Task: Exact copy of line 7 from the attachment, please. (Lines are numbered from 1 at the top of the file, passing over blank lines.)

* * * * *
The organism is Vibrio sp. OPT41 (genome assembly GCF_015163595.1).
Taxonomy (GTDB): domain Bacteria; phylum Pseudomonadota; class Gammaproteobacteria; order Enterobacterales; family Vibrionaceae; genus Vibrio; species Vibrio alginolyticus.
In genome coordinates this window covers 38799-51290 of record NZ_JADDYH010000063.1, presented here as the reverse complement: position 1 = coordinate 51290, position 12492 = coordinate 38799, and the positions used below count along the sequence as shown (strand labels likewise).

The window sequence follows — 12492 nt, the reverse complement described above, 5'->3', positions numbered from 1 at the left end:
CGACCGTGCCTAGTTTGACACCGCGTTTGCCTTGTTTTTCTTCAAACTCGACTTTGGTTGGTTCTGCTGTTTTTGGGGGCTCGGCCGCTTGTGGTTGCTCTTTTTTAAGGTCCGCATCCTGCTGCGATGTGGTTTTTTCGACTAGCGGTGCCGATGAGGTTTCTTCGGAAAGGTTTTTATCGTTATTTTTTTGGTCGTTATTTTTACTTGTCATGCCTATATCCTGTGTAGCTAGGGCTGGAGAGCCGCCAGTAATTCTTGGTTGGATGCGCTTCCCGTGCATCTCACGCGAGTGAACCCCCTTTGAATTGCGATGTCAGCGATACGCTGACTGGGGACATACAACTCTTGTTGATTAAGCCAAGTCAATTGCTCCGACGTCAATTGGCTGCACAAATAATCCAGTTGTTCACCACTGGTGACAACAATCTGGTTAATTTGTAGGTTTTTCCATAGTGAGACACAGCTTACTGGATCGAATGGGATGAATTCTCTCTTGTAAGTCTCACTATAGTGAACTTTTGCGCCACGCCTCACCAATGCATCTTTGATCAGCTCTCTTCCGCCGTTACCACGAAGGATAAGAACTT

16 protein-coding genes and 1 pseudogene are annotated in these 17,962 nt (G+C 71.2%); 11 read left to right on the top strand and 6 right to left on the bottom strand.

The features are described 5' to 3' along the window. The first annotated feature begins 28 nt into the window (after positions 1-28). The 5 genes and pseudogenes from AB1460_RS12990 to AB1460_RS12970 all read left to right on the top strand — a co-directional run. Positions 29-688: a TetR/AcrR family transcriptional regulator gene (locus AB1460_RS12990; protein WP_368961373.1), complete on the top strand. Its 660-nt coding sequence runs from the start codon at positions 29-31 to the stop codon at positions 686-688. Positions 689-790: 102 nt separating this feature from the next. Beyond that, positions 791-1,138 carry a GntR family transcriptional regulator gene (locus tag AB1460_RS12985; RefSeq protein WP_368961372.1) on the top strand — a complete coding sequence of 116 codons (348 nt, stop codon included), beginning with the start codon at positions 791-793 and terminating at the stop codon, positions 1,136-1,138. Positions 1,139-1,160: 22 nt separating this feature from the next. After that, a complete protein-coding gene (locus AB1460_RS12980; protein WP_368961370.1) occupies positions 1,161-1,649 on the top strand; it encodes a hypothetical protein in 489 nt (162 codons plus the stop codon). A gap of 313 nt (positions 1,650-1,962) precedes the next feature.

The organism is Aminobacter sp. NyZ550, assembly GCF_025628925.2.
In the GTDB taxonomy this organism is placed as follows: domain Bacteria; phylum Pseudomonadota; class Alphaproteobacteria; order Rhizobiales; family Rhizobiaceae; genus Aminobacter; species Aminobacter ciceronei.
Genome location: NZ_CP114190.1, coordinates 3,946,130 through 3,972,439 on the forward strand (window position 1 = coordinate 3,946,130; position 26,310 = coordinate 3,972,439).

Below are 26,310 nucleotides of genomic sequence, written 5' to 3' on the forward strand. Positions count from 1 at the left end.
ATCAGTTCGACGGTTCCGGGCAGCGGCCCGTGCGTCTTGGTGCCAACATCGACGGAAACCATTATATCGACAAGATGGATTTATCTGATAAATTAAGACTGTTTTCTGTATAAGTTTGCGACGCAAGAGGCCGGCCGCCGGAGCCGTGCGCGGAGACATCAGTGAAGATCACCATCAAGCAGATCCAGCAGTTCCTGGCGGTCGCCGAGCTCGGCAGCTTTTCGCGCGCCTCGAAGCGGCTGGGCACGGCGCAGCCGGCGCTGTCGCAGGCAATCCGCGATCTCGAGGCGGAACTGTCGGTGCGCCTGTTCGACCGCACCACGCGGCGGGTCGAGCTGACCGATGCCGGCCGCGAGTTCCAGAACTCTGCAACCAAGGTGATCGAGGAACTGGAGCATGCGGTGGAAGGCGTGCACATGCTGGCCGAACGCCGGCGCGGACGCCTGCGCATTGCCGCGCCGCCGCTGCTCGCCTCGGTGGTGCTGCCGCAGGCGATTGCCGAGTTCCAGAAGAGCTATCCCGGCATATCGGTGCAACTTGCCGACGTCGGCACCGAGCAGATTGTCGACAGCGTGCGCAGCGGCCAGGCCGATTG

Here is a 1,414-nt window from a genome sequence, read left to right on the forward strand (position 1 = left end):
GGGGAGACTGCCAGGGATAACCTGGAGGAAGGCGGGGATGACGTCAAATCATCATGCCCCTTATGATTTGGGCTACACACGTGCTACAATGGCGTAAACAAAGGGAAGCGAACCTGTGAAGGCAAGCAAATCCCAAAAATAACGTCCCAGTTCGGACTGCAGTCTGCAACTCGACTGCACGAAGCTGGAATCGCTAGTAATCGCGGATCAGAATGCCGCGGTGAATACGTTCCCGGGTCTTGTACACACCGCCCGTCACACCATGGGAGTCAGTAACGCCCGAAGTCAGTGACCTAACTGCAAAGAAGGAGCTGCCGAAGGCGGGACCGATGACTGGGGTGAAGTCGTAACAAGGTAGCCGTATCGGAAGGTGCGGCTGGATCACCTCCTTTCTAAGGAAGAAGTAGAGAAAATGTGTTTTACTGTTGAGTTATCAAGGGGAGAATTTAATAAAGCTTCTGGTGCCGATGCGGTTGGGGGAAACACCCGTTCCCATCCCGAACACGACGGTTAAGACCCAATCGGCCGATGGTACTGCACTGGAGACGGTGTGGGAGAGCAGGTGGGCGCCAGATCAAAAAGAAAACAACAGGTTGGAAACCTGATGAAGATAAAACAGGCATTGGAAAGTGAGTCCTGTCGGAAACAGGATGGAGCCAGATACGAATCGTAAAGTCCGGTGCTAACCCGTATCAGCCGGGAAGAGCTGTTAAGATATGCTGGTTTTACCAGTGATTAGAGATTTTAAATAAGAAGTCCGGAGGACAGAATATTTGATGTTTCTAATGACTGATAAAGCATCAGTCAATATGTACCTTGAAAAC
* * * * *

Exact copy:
The features are described 5' to 3' along the window. The first annotated feature begins 28 nt into the window (after positions 1-28). The 5 genes and pseudogenes from AB1460_RS12990 to AB1460_RS12970 all read left to right on the top strand — a co-directional run. Positions 29-688: a TetR/AcrR family transcriptional regulator gene (locus AB1460_RS12990; protein WP_368961373.1), complete on the top strand. Its 660-nt coding sequence runs from the start codon at positions 29-31 to the stop codon at positions 686-688. Positions 689-790: 102 nt separating this feature from the next. Beyond that, positions 791-1,138 carry a GntR family transcriptional regulator gene (locus tag AB1460_RS12985; RefSeq protein WP_368961372.1) on the top strand — a complete coding sequence of 116 codons (348 nt, stop codon included), beginning with the start codon at positions 791-793 and terminating at the stop codon, positions 1,136-1,138. Positions 1,139-1,160: 22 nt separating this feature from the next. After that, a complete protein-coding gene (locus AB1460_RS12980; protein WP_368961370.1) occupies positions 1,161-1,649 on the top strand; it encodes a hypothetical protein in 489 nt (162 codons plus the stop codon). A gap of 313 nt (positions 1,650-1,962) precedes the next feature.